discriminatory taxation related to the origin of goods. The absence
of such provisions in the PCA creates considerable difficulties for
its ultimate implementation. According to officials of the Russian
Economic Development and Trade Ministry, Russia is ready to open
negotiations on establishing a free trade zone with the EU as soon
as it has been admitted to the WTO. A well-planned procedure for
the creation of such a zone would conform to Russia’s economic and
trade interests.

We do not know what lies in store for us. The opponents of
Russia’s EU membership, who are in the majority both in Russia and
the EU, provide abundant argumentation that can be summed up by the
word “never.” They argue that Russia, with its vast territorial
expanse, will never fit into the EU (although the population factor
is more important than the geographic factor). Furthermore, Russia
will never cede even a fraction of its sovereignty (but even the
Soviet Union managed to do that when it signed wide-ranging
strategic arms limitation and control agreements with the United
States). Lastly, the EU, so the argument goes, will never want to
share borders with China (the EU is prepared to grant Turkey
membership, for example, yet this nation borders on the most
unstable part of the modern world – the Greater Middle East), and
so on and so forth.

The rapid radicalization of the Islamic world amid the
proliferation of weapons of mass destruction and the spread of
terrorism, however, could lead to a new lineup of forces along the
North-South line, to new alliances and coalitions. The danger
carried by Islamic radicalism necessitates a strategic alliance
between all members of the Euro-Atlantic community and their
potential allies outside the region. Therefore, it is not so
important whether Russia becomes a member of the EU or whether a
real, not symbolic, strategic alliance is formed, based on the
protection of shared values and interests. Experience shows that
alliances of partners who are equal in all respects prove to be the
most viable and effective option. Creation of four common European
spaces within a modernized PCA could become a strategic goal.


A revamped Russia-EU agreement should be signed for an
indefinite period. One of the first articles in this future
document should contain a provision for changing its official name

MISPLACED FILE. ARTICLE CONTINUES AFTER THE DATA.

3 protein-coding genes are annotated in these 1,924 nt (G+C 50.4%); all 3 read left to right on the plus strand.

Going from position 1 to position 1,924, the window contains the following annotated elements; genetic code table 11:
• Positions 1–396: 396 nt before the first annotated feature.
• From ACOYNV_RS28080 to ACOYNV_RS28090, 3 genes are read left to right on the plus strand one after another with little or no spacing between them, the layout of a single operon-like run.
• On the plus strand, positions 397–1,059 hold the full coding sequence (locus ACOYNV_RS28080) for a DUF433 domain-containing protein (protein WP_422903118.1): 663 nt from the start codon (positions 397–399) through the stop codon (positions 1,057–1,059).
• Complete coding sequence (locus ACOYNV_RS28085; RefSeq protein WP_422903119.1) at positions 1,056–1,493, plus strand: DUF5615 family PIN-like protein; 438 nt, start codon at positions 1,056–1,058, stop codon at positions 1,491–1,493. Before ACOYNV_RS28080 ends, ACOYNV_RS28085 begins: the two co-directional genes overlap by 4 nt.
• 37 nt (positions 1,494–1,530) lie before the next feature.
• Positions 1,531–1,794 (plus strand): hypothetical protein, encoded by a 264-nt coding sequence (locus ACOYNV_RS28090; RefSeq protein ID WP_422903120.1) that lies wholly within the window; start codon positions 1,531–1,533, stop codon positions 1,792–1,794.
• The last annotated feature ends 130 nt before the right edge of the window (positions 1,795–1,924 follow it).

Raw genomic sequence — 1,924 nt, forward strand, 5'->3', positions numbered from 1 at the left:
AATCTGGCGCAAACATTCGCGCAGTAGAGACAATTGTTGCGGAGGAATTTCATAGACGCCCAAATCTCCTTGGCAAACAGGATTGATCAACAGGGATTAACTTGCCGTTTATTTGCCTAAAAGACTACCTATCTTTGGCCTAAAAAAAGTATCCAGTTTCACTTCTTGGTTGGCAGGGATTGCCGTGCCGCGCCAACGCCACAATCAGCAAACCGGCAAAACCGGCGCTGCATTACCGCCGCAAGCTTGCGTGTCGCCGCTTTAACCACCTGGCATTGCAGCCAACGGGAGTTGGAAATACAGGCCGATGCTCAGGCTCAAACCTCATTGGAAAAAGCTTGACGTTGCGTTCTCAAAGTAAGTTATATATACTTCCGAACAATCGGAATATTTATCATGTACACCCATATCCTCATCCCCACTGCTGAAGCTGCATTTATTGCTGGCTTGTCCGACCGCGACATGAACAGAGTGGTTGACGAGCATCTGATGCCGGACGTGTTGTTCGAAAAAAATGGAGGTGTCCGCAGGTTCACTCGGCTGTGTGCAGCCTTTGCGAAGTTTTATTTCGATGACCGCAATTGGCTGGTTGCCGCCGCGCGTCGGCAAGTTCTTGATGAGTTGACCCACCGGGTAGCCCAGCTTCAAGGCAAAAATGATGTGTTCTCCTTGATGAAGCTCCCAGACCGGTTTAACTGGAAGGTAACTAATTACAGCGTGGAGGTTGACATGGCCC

from the Partnership and Cooperation Agreement to, for example,
Advanced Partnership/Association Agreement.

It is essential to revise the preamble so that it state clearly
and unambiguously that Russia is a developed country with the basic
elements of a market economy and political democracy in place. The
preamble should reflect such factors and processes as the high
level of existing partnership, the creation of four Common Spaces,
and Russia’s admission to the WTO. Furthermore, it should also
mention new global threats, most notably international terrorism
and the proliferation of weapons of mass destruction, as well as
the efforts to fight them.

Title I, General Principles, could be modified into General
Principles and Objectives, incorporating Article 1 in its present
form and complementing it with a number of provisions, taking into
account the experience that has been gained and the new tasks and
objectives of ‘advanced partnership.’

Title II, Political Dialogue, should be transformed into a
section on political dialogue and cooperation, incorporating a new
article that would record the current level of political
interaction. Here, a provision may be added about the “development
of new forms of cooperation in the interest of achieving common
objectives and countering new threats, in particular the problems
of ensuring peace and security, fighting international terrorism
and organized crime, and promoting democracy and human rights.”

Following this are four sections (titles) on matters relating to
the creation of a specific Common Space. Title VII, Economic
Cooperation, should be amended and divided into four chapters, one
for each Common Space. It is essential to formulate detailed
provisions that spell out the “road maps” that were adopted in May